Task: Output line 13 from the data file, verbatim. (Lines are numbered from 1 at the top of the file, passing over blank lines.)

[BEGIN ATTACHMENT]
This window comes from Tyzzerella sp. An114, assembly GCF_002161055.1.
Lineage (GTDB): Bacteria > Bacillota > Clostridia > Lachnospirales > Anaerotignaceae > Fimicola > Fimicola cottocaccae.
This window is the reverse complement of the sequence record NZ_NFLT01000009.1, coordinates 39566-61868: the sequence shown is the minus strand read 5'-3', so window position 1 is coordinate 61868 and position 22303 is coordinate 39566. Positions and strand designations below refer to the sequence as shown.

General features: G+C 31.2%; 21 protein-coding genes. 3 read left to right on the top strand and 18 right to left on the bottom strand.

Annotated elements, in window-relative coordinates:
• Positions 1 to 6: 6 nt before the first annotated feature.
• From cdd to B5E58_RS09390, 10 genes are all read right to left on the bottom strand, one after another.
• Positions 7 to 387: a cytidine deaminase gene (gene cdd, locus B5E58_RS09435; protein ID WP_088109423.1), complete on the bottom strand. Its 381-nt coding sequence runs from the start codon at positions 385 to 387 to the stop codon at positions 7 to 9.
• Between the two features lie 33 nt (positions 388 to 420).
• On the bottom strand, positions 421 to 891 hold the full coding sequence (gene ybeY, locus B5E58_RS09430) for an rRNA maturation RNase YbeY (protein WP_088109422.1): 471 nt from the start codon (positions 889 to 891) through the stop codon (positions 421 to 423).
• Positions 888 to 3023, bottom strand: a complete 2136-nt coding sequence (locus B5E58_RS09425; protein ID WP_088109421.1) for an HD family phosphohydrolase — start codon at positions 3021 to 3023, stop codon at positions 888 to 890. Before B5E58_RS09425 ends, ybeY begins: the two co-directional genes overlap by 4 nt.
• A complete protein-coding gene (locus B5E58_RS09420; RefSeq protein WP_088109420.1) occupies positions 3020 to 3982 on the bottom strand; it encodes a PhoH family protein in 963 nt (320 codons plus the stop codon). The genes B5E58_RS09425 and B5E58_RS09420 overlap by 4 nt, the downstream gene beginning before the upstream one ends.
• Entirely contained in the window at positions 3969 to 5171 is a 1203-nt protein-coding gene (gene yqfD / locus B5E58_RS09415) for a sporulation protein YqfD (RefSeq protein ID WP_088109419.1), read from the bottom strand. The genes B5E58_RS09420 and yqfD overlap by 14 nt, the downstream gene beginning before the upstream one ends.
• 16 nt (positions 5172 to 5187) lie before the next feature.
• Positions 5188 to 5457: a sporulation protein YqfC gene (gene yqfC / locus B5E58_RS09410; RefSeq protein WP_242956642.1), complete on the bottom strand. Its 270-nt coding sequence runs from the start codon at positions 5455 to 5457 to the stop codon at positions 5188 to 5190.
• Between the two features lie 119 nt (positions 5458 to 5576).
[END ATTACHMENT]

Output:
• Entirely contained in the window at positions 3969 to 5171 is a 1203-nt protein-coding gene (gene yqfD / locus B5E58_RS09415) for a sporulation protein YqfD (RefSeq protein ID WP_088109419.1), read from the bottom strand. The genes B5E58_RS09420 and yqfD overlap by 14 nt, the downstream gene beginning before the upstream one ends.